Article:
Unknown photographer, probably 1930s. Gelatin silver print.

Collection of Réka Szentirmay. (front)

This gracefully painterly piece of treasure always reminds me of the brilliance of the unforeseen. I am fascinated by the delightful “mistakes” produced by humans or mechanical hiccups within the camera. Amongst such photographs, this is definitely the most beloved item in my collection, its pictorial qualities only heightened by its unfinishedness.

Look at this well-dressed lady frozen in the middle of a thought, blurry like a ghost. She wants to say something but it’s too late. Her time to shine is about to end, the narrow chance she had to share an idea is now gone. She hardly had time to pronounce the first syllable. She surrenders, the agony of rusting ignorance and unfairness shadowing her face. She has not given up yet, however. She will return, again and again. Until she can finally finish what she wants to say.

The perfect photographic representation of a Sisyphean task, this picture is nothing less than pain materialised. The essence of womanhood: the lingering annoyance of being unheard, being underestimated.

What an amazing object a photograph is, so readily giving itself to project our own feelings onto it! Regardless of who took this picture and when that happened, I feel a strong connection to the sitter and her torments—even though it could be simply an ill-timed imprint of an otherwise entirely happy moment. For me, it echoes the struggles all women face.

A pity that many do not realise that all that’s needed is the chances given. Honestly, that is all a human wants.

There is another side to every story. And it’s just one click away!

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Photography’s eye

Unknown photographer, probably 1930s. Gelatin silver print. Collection of Réka Szentirmay. (back)

Photography has a complex relationship with its subject. It was the first medium that derived its imagery from the physical world around us, rather than the artist´s imagination. When portraying a person, that also meant that the person in question was physically confronted with the apparatus. The camera looked the subject in the eye, or vice versa. 

However, it has finally been accepted that a photograph is not necessarily an objective representation of what it faced in the world. Even in the early days of photography, manipulation of the final image was practise in many ways. When portrait photography became more widespread in the early 1900s, photographers already employed photoshop-avant-la-lettre by giving subjects some healthy rosy cheeks or reducing a waist.  

Looking into photography’s eye and being confronted with the (objective?) result, a representation of the self, can be scary. It lays bare parts of ourselves that we might not always be happy to see. Looking at yourself from an outside perspective is alienating in itself, but the camera can also emphasize what you might consider your flaws. Some culture critics have even described photography as stealing (part of) the soul of the portrayed.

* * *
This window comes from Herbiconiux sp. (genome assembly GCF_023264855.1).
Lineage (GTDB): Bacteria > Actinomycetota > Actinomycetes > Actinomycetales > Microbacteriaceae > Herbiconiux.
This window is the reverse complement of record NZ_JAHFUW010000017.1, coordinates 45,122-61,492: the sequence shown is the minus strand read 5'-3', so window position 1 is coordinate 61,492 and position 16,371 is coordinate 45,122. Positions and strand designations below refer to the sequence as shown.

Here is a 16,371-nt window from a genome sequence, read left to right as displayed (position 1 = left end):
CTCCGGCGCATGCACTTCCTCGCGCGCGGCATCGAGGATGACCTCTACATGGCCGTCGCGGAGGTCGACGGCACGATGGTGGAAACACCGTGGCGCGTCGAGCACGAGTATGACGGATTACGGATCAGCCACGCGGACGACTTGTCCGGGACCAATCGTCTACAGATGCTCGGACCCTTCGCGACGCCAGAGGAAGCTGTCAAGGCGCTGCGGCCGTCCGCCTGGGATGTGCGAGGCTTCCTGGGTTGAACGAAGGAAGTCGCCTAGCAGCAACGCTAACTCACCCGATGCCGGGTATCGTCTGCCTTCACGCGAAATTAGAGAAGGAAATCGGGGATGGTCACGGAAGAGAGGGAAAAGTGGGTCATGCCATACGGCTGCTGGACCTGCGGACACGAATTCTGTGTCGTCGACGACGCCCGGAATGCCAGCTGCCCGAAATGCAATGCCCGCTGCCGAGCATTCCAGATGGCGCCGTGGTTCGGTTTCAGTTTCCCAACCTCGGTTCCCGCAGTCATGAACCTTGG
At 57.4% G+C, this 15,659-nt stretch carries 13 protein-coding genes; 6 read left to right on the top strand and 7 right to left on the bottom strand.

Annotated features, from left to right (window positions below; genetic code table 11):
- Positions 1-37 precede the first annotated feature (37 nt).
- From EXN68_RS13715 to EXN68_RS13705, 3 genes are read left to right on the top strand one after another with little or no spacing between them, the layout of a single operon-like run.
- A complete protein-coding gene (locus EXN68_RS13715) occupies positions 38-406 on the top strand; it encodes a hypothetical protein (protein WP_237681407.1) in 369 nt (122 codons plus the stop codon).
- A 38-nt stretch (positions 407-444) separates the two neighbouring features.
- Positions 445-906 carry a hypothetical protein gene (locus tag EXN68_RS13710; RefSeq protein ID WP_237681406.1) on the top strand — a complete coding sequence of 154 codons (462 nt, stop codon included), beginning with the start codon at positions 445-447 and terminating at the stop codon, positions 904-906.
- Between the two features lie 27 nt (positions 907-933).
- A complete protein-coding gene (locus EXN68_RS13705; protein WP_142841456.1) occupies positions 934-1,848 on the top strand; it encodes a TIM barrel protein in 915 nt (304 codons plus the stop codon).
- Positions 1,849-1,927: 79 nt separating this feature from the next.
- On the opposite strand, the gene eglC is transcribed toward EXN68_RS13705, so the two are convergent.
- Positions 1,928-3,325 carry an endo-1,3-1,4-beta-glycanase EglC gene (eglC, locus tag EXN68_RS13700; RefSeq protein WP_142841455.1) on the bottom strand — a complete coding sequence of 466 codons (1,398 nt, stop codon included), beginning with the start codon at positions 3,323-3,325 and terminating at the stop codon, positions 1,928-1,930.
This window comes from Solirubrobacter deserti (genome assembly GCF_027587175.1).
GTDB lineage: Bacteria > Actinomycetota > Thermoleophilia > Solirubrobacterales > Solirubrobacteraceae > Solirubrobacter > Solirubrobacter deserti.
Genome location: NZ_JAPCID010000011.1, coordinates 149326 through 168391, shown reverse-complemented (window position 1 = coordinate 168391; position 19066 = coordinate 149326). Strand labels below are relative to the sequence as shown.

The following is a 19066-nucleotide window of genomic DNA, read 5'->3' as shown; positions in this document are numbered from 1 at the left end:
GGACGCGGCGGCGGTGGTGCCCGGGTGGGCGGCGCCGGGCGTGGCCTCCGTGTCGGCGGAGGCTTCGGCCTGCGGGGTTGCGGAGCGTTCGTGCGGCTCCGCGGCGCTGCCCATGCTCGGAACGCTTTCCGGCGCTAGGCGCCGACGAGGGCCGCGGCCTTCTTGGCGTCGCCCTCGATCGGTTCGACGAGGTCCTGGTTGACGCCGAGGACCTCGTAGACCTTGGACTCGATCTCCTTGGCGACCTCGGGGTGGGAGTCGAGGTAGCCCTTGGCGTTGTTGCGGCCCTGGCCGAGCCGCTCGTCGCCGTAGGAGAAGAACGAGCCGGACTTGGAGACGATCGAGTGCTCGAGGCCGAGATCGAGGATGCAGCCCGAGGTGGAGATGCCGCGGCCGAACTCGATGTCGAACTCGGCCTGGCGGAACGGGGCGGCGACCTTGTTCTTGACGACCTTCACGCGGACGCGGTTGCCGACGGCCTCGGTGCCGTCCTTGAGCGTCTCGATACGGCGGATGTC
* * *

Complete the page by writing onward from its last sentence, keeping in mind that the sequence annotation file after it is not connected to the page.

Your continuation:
Another aspect of photography is that it eternalizes something that occurs at a specific moment in time in a permanent image, thereby emphasizing it. This moment might otherwise have been fleeting, but because it was seen by photography’s eye, it gains meaning. As a result, it might also be seen by a much bigger audience. A photograph can circulate for way longer, in different places, among far more people. 

To quote General Hammond in Stargate SG-1 S07E17, “cameras don’t just record things. They change what they record just by being there”. When photography just emerged in the second half of the nineteenth century, this was true because the technique was new. This both intrigued and was met with suspicion. People were not yet sure how this medium worked. Nowadays, most of us are very much aware of the power of the photographic image and how easy it is to manipulate. This makes us suspicious as to why an image is taken. And because photography’s eye has become smaller and smaller over time, we are also always weary if our image is taken without us knowing. 

The camera, photography’s eye, can be a torturous instrument. It can turn the private into the obscene; force its subjects to perform a role in front of the lens, to show a better version of themselves. This is very much the case nowadays with social media. Vloggers, bloggers and influencers are creating a perfect online life through images, which perhaps blurs the boundaries between fiction and real life a little too much. An example is the mommy blog, in which parents document their children’s whole lives to share with their followers, and the world. These children cannot yet give their formal consent and are sucked into this world involuntarily. If they grow up with the constant presence of photography’s eye, will they ever know what is real and what is for the show? Will they know who they are when not in front of a camera? Or will photography really steal their souls? 

Tired of looking at my backside? Check out my front!

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